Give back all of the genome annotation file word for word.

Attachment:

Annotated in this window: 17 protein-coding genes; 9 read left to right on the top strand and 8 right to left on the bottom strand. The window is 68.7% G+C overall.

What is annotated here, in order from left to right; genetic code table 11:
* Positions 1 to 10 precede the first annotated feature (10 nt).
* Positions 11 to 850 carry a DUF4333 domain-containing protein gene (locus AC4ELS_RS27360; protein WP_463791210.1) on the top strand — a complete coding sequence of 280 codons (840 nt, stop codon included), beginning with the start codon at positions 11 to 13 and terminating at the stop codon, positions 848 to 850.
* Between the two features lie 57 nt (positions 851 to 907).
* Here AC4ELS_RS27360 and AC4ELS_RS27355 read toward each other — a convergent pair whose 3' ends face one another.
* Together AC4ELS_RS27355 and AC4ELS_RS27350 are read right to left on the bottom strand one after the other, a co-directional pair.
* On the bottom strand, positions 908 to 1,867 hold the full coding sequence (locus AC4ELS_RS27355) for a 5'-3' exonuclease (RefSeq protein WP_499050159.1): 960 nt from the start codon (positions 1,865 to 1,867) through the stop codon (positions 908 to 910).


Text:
Annotated in this window: 17 protein-coding genes; 9 read left to right on the top strand and 8 right to left on the bottom strand. The window is 68.7% G+C overall.

What is annotated here, in order from left to right; genetic code table 11:
* Positions 1 to 10 precede the first annotated feature (10 nt).
* Positions 11 to 850 carry a DUF4333 domain-containing protein gene (locus AC4ELS_RS27360; protein WP_463791210.1) on the top strand — a complete coding sequence of 280 codons (840 nt, stop codon included), beginning with the start codon at positions 11 to 13 and terminating at the stop codon, positions 848 to 850.
* Between the two features lie 57 nt (positions 851 to 907).
* Here AC4ELS_RS27360 and AC4ELS_RS27355 read toward each other — a convergent pair whose 3' ends face one another.
* Together AC4ELS_RS27355 and AC4ELS_RS27350 are read right to left on the bottom strand one after the other, a co-directional pair.
* On the bottom strand, positions 908 to 1,867 hold the full coding sequence (locus AC4ELS_RS27355) for a 5'-3' exonuclease (RefSeq protein WP_499050159.1): 960 nt from the start codon (positions 1,865 to 1,867) through the stop codon (positions 908 to 910).